People are amazed at how small cell phones, personal computers and other electronic devices are becoming. But, good old-fashioned books have a jump start on that trend. It seems impractical, but there are such things as miniature books; tomes that measure no more than three square inches in size, with print too small to be read without a magnifying glass or a telescope. And, they’re not the tools of “Cold War” spy games. They’ve been around for centuries.
“They were created for reasons of practicality, curiosity and aesthetics,” says Julian Edison, whose collection of 15,000 little books includes two-inch clay tablets onto which ancient Babylonians inscribed cuneiform lettering around 2200 B.C.
Some twenty years after Johann Gutenberg developed his printing press, miniature books were being produced. Most were religious texts. Book-makers utilized magnifying glasses and a myriad of small tools to create books that were mirror images of their life-size counterparts, complete with leather binding and gold threading.
The Miniature Book Society, a non-profit established in Delaware, Ohio in 1983, is dedicated to the art of the littlest publications. This past spring MBS even hosted a traveling exhibition that showcased both historic and contemporary small-scale literary works.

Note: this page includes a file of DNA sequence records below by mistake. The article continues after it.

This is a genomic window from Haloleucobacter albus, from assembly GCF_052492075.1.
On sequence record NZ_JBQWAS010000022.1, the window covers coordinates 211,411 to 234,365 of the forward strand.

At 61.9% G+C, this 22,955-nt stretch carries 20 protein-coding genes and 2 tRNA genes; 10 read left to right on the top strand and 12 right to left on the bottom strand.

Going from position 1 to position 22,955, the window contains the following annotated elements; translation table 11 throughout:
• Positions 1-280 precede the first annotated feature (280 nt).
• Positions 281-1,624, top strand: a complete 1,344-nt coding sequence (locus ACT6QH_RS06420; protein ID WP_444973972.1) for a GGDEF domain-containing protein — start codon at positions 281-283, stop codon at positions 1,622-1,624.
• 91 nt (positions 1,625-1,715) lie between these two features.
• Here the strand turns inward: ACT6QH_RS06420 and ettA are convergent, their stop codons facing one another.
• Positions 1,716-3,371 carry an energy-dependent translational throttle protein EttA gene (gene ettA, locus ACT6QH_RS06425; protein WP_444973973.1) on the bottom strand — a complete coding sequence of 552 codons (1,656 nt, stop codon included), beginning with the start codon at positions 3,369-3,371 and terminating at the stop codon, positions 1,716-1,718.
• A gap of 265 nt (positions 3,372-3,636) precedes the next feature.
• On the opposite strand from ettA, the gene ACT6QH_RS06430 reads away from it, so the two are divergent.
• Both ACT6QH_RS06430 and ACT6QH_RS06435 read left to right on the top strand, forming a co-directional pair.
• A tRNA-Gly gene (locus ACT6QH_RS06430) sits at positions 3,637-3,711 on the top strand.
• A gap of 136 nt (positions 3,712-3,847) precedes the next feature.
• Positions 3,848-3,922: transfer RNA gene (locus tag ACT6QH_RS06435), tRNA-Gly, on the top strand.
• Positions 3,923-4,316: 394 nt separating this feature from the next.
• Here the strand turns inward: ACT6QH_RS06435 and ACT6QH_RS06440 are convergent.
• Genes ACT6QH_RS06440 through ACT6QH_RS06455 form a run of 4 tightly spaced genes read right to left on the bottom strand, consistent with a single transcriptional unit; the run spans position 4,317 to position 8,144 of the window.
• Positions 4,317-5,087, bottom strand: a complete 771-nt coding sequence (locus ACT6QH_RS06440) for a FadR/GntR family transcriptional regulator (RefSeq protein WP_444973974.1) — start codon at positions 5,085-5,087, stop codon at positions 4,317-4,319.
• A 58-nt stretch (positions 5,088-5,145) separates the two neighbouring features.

Don’t be fooled though. Small books don’t necessarily mean small prices. London-based book dealer Sam Fogg recently sold a 16th century miniature prayer book for GBP 3 million. For GBP 15,000, Edison himself just acquired a miniature diary kept by a 13-year-old girl who survived the Titanic. I’m sure some people will look at these Lilliputian books in the same way as they do my model cars – nice, but what purpose do they serve? Well, that’s something only true book lovers can understand.